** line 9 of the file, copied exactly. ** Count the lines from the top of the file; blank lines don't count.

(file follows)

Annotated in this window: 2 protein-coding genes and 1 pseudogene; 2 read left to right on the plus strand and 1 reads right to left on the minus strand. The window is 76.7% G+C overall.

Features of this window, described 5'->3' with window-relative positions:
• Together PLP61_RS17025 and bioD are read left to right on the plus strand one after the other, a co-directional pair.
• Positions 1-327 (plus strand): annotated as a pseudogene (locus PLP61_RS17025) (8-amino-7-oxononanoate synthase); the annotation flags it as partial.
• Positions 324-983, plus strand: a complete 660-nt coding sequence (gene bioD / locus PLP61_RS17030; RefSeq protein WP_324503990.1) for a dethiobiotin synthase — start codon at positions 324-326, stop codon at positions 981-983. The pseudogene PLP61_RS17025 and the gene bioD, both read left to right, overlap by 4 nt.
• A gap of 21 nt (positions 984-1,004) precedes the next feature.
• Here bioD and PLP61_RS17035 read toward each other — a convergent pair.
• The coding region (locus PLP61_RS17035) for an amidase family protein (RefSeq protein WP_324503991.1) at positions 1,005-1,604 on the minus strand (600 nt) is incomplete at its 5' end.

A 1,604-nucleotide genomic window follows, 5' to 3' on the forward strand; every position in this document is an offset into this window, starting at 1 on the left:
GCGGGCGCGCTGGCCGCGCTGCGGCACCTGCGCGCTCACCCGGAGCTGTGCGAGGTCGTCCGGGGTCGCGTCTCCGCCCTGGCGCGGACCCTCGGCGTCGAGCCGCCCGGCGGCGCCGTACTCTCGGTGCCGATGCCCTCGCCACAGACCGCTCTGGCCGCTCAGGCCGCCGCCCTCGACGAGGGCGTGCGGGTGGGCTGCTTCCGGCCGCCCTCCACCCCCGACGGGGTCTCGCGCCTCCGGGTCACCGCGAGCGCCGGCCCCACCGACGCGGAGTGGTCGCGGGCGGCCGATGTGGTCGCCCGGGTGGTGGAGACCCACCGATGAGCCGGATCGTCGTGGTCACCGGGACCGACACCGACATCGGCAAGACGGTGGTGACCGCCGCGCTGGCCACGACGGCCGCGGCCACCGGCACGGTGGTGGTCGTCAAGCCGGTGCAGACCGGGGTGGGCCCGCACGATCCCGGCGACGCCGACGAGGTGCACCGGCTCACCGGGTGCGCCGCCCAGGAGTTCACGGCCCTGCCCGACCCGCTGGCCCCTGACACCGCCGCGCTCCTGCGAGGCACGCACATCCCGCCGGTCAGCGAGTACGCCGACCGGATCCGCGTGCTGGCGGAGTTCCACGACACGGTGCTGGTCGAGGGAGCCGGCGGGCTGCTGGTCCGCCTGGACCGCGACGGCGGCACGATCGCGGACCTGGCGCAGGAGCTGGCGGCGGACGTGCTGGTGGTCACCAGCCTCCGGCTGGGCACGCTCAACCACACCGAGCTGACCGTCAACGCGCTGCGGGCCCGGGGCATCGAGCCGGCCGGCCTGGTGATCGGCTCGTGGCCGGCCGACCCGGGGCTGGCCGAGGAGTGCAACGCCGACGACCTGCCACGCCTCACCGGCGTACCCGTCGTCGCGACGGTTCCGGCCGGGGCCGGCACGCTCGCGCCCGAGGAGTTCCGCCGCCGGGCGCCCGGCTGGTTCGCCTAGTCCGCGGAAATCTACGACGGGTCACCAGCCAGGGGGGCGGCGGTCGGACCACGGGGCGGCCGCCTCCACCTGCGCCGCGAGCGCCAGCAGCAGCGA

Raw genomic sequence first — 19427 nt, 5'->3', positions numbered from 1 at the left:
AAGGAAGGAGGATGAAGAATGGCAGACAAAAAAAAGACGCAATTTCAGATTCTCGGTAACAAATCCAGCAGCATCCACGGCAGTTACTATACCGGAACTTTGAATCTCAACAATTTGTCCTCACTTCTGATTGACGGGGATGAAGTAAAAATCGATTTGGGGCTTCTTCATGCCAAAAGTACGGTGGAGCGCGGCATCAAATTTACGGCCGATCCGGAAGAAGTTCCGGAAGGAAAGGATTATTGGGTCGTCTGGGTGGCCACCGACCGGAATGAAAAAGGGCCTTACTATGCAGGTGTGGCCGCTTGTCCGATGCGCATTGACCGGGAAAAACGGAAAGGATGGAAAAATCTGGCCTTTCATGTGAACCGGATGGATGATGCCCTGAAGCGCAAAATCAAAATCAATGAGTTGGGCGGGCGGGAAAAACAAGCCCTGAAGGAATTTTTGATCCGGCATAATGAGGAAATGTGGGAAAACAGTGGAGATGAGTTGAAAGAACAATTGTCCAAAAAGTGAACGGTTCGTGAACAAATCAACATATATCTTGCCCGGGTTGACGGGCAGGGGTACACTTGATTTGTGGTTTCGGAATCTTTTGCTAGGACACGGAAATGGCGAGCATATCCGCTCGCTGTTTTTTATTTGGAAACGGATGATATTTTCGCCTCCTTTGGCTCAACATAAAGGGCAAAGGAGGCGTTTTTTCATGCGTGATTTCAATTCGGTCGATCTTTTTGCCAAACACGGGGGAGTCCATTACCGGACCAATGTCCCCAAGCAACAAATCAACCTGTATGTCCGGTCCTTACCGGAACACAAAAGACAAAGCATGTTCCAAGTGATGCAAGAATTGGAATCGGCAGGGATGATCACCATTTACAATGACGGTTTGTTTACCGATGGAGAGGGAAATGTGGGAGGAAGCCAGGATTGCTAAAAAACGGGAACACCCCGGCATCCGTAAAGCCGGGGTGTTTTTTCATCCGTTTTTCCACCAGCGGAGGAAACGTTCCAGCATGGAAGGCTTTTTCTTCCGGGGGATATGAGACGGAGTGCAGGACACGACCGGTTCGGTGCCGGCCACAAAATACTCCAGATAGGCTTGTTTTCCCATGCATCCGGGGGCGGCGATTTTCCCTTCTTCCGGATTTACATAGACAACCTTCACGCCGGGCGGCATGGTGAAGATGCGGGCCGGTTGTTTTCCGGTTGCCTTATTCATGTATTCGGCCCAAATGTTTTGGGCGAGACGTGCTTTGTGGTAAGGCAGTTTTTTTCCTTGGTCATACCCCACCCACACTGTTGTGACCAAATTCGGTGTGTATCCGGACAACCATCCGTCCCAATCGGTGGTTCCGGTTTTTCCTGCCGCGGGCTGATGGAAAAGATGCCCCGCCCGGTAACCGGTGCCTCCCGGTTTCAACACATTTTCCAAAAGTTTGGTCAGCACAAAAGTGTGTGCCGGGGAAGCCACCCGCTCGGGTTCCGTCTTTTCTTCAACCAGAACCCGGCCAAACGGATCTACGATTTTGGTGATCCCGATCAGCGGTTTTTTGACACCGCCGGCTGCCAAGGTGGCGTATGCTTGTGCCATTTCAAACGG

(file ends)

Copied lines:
A 1,604-nucleotide genomic window follows, 5' to 3' on the forward strand; every position in this document is an offset into this window, starting at 1 on the left: